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With three competing maps, Boston’s redistricting drama continues

The Boston City Council is trying to come up maps for city elections.Pat Greenhouse/Globe Staff

With just weeks if not days before the 2023 election season is due to begin, the Boston City Council is now debating over three different political maps for citywide elections, with councilors already settling into a familiar pattern of rancor and division.

More than one week after a federal judge nixed a redistricting plan that took a highly divided council months of arguing to draw up last year, the 12 sitting councilors are scheduled to meet in a full session on Wednesday with no clear sign of a consensus emerging.

Two new proposals emerged on Tuesday to counter a map that Mayor Michelle Wu offered late last week: one from Councilor Kendra Lara and another from Councilor Ruthzee Louijeune. Each proponent contends her map would address the concerns detailed by the judge who rejected the current map and would unify various neighborhoods in council districts.


For instance, Louijeune said her proposed map would redress the potential constitutional violation highlighted last week by the judge by reuniting Ward 16, which includes the Cedar Grove and Adams Village neighborhoods in Dorchester, into a single council seat, District 3, instead of parsing them into separate districts.

That part of the city is one of the key fault lines in the redistricting process, especially in how Districts 3 and 4 were divided, and each map would take a different tack in redrawing council lines.

Lara, for example, would redirect a portion of District 3 far northward, through the South End to the Massachusetts Turnpike. District 3, under her plan, would be 43 percent white, a higher proportion than both Wu’s and Louijeune’s maps would produce.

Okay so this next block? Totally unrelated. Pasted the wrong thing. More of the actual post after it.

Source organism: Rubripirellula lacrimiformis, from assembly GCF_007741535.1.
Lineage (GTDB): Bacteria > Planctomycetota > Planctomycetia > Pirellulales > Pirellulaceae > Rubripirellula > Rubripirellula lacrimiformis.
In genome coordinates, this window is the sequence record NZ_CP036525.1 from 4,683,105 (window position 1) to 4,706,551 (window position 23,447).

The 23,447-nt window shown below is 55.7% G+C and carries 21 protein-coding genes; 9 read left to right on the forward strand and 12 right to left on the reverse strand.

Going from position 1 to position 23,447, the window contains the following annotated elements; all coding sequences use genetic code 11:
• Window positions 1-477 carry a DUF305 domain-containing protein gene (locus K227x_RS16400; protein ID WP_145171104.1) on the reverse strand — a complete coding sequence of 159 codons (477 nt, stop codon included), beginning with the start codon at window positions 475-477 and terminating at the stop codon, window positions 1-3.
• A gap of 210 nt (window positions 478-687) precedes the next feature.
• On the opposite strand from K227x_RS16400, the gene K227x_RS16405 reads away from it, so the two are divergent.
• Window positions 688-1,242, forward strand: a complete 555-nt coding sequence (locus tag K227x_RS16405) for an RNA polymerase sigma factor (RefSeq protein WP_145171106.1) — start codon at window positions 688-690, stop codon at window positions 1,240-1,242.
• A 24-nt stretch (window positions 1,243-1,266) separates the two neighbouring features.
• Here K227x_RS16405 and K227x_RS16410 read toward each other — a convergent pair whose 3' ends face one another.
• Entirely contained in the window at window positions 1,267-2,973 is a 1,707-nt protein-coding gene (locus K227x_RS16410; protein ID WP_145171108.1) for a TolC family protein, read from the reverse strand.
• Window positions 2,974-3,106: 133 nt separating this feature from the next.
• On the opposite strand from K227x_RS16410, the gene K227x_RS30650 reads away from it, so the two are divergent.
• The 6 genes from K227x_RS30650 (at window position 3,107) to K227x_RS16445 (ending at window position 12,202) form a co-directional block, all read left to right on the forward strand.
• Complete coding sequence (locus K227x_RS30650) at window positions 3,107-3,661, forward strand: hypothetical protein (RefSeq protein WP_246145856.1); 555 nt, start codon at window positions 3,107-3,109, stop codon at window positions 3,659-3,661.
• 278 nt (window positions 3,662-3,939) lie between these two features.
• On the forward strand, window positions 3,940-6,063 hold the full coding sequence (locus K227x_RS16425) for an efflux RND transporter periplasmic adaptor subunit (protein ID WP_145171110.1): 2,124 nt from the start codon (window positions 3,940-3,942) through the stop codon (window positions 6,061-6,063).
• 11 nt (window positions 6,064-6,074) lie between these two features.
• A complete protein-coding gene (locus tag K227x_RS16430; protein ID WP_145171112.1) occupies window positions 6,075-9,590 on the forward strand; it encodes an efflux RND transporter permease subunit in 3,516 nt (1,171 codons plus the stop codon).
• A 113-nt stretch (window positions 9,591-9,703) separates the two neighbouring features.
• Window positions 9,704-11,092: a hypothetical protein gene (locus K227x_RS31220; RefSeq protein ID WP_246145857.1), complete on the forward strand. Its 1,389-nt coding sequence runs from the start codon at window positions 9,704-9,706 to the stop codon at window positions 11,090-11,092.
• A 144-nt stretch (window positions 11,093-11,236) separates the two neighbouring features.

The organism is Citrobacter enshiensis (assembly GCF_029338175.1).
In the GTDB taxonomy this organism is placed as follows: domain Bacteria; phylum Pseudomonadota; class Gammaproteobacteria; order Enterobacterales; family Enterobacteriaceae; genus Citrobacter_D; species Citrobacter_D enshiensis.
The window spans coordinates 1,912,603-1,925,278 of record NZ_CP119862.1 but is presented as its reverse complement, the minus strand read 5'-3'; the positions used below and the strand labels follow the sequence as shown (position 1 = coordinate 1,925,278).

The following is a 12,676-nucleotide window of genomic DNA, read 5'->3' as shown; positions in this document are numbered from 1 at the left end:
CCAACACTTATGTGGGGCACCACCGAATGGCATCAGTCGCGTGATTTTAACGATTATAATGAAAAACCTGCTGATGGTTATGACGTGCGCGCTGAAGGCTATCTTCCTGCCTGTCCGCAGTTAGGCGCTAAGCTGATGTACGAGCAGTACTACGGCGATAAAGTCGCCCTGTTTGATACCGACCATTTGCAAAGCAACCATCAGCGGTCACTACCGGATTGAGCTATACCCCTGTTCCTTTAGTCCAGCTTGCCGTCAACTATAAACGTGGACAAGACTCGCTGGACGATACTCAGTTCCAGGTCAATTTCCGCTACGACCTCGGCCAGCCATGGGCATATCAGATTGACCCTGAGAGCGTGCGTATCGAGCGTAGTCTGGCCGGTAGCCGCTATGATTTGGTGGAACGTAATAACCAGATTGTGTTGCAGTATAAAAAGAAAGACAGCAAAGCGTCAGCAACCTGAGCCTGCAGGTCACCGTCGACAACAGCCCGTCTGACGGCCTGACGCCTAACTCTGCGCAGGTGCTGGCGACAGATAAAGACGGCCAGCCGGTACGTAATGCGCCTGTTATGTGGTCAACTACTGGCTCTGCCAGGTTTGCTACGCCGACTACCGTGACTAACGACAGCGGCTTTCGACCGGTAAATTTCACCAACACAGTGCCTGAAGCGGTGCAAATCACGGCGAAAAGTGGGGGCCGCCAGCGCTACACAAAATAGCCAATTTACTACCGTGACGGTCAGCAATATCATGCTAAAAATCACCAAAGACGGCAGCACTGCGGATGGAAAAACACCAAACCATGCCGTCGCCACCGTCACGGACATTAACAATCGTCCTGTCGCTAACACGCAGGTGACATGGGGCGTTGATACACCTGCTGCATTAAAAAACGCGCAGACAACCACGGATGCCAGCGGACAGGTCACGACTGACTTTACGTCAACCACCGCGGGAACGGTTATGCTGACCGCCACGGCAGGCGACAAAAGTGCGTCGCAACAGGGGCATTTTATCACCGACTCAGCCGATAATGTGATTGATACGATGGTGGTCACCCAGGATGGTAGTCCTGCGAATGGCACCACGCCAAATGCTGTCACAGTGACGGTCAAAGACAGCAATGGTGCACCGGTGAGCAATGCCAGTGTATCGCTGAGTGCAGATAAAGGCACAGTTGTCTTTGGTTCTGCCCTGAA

Louijeune’s plan, like Lara’s, would also extend a part of the district into the Albany Street area of the South End, albeit in a different configuration. The district would be 36 percent white under her proposal.


Wu’s map, by contrast, would locate the upper end of District 3 much farther to the south, near the Mason Elementary School on Norfolk Avenue in Roxbury. It would be about 31 percent white under the mayor’s plan.

Lara called Wu’s map “incredibly disruptive,” especially given that municipal elections are mere months away, and said she tried to make minimal changes with her map.

“It’s in alignment with the changes that the judge called for us to do,” Lara said earlier this week, “and I think it’s our best way forward.”

Several colleagues have expressed interest in either Lara’s or Louijeune’s map.

“Good suggestions,” Councilor Tania Fernandes Anderson said of both maps. Councilor Julia Mejia said she is supporting Lara’s map because it follows the judge’s court order “by keeping communities of interest together while making minimal changes,” as she put it Tuesday. And Councilor Ricardo Arroyo said Tuesday that Lara’s map represents “an adherence to the court order.”